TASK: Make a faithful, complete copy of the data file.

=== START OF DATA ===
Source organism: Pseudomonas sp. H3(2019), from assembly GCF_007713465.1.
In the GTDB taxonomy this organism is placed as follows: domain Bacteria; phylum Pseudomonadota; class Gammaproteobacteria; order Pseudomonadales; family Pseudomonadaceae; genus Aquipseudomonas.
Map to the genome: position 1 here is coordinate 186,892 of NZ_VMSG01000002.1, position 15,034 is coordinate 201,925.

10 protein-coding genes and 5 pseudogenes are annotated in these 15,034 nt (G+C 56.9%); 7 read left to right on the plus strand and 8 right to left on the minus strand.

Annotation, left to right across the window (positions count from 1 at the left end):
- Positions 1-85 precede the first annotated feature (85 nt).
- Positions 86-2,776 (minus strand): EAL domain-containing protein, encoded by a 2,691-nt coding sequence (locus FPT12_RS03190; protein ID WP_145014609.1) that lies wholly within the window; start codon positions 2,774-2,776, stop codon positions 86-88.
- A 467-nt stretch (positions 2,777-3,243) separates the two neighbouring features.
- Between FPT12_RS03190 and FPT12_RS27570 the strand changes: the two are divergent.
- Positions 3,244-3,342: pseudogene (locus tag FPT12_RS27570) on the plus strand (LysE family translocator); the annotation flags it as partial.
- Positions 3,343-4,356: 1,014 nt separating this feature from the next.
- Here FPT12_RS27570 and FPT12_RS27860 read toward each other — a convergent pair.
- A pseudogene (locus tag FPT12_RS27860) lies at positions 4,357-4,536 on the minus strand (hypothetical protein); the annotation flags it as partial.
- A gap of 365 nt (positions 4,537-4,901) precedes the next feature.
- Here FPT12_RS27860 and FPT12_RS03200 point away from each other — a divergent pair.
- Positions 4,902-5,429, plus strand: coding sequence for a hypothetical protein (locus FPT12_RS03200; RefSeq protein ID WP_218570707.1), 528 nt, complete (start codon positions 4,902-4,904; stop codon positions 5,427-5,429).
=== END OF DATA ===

Source organism: Pseudomonas sp. H3(2019), from assembly GCF_007713465.1.
In the GTDB taxonomy this organism is placed as follows: domain Bacteria; phylum Pseudomonadota; class Gammaproteobacteria; order Pseudomonadales; family Pseudomonadaceae; genus Aquipseudomonas.
Map to the genome: position 1 here is coordinate 186,892 of NZ_VMSG01000002.1, position 15,034 is coordinate 201,925.

10 protein-coding genes and 5 pseudogenes are annotated in these 15,034 nt (G+C 56.9%); 7 read left to right on the plus strand and 8 right to left on the minus strand.

Annotation, left to right across the window (positions count from 1 at the left end):
- Positions 1-85 precede the first annotated feature (85 nt).
- Positions 86-2,776 (minus strand): EAL domain-containing protein, encoded by a 2,691-nt coding sequence (locus FPT12_RS03190; protein ID WP_145014609.1) that lies wholly within the window; start codon positions 2,774-2,776, stop codon positions 86-88.
- A 467-nt stretch (positions 2,777-3,243) separates the two neighbouring features.
- Between FPT12_RS03190 and FPT12_RS27570 the strand changes: the two are divergent.
- Positions 3,244-3,342: pseudogene (locus tag FPT12_RS27570) on the plus strand (LysE family translocator); the annotation flags it as partial.
- Positions 3,343-4,356: 1,014 nt separating this feature from the next.
- Here FPT12_RS27570 and FPT12_RS27860 read toward each other — a convergent pair.
- A pseudogene (locus tag FPT12_RS27860) lies at positions 4,357-4,536 on the minus strand (hypothetical protein); the annotation flags it as partial.
- A gap of 365 nt (positions 4,537-4,901) precedes the next feature.
- Here FPT12_RS27860 and FPT12_RS03200 point away from each other — a divergent pair.
- Positions 4,902-5,429, plus strand: coding sequence for a hypothetical protein (locus FPT12_RS03200; RefSeq protein ID WP_218570707.1), 528 nt, complete (start codon positions 4,902-4,904; stop codon positions 5,427-5,429).